Couldn’t employees still love a workplace, but put their wellbeing and that of their families’ first and make a living elsewhere?
pic by RAZAK GHAZALI
I BET every Malaysian’s Facebook and Twitter timelines yesterday were buzzing with droves of comments related to the shuttering of Utusan Malaysia and Kosmo!.
Although it was no secret that Utusan Melayu (M) Bhd was in a financial hot tub, the news still came as a shock to many, especially in the abrupt manner which it occurred.
Truth be said, rumours of the publisher’s financial ruins are as clear as a glass of bottled water. But it soldiered on and continued to publish newspapers.
Netizens shared and re-shared reports on the social media. Many of the posts were followed by both the “like” and “sad” emoji reactions. The “likes” were most likely from those who had been aiming their guns at the oldest Malay language newspaper, which they said incited disunity among Malaysians for 80 years.
“Serve you right,” said Facebook user Arthur Teng, while on Twitter, @storagegaga said: “It’s good to see an institution which has been spewing racial and religious rhetoric, rather than contributing to nation building for a better Malaysia for decades, go down.”
Those who clicked on the “sad” emoji, however, were not so much saddened by the newspaper’s stoppage of operations. The sympathy was for the company’s over 800 employees whose futures remain foggy.
They were ordered to bring boxes, pack up their belongings and leave by 1pm yesterday (later extended to 6pm today.) They had to hand over all the company’s properties including access cards and office keys which meant as a stark reminder of: There’s no coming back.
Facebook user Hareneidh Nadhar expressed sympathy: “I feel very sad for the staff and I wish they do get jobs soon to keep feeding their families. Hope they will be alright. God be with them.”
Twitter user @DaudSuratman commented: “The unfortunate part is that there are many journalists and editors in the Utusan Malaysia group who are professional and objective in doing their job, yet, they are equally impacted by this closure.”
This sentiment was echoed by @AubreySuwito who tweeted: “Sometimes, a few bad apples can ruin the livelihood of many. To all my friends at #utusanmalaysia, I wish you the best and pray that you get back on your feet quickly.”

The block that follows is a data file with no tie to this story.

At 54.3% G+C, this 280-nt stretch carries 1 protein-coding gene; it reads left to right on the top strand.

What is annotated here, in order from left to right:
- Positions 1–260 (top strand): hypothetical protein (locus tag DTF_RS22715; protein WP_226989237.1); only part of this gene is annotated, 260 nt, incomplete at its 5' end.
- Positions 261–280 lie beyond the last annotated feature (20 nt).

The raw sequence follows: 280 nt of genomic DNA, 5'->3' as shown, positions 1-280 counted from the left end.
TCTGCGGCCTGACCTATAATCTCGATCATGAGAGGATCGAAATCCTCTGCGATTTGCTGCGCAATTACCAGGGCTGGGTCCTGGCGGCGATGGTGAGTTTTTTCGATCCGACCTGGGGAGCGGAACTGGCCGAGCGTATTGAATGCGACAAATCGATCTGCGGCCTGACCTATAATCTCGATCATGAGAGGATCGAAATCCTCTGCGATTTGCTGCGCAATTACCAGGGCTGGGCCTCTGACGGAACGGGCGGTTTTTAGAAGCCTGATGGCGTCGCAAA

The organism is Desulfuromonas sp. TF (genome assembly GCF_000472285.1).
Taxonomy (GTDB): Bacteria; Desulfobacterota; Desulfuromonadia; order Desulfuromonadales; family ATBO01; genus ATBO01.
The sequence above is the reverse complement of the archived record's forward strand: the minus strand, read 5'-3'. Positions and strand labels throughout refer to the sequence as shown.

In a press conference held around noon yesterday, National Union of Journalists (NUJ) Utusan branch chairman Mohd Taufek Abdul Razak revealed just how clueless the employees were of the situation.
He said they each received a memo which ordered them to, based on his understanding, “take a break” and not a termination from their duties. “We love this company. We have worked here for many, many years. We do not want to see it closed down,” he said at the press conference.
Some former Utusan Malaysia journalists said leaving the newspaper was not easy, but they had to put their priorities first.
“We loved reporting and miss it, especially now that some of us are working in different fields, but at least we can pay off our debts, rents, bills and not worry about the next meal. If only our ex-colleagues, who had stayed on, had done the same thing. Now, we wonder where they would go.”
In August, when news first got out that the publisher and printer of the oldest Malay newspaper would be shut down, the New Straits Times Press (M) Bhd’s NUJ organised a donation drive to help their comrades.
The donation drive, which had collected over RM10,000 in cash and more in daily needs, was one of the many held for the suffering group’s employees, whose salaries were still not forthcoming.
“How long were those contributions going to last, though?” one of the former journalists said. “Malaysians supported the newspapers when it carried on publication and sold at RM2 (Utusan Malaysia, from RM1.50) and RM1.50 (Kosmo!, from RM1), but for how long?
Does leaving a company, however, necessarily mean that one has lost his or her love for it? Couldn’t employees still love a workplace, but put their wellbeing and that of their families’ first and make a living elsewhere?
Granted, times are hard and finding new jobs is easier said than done, but this writer was made to understand that there were some in the group who were loyal to a point that they had not even tried to apply for new jobs.
“Loyalty is great, but so is rationality.”
Farezza Hanum Rashid is the assistant news editor at The Malaysian Reserve.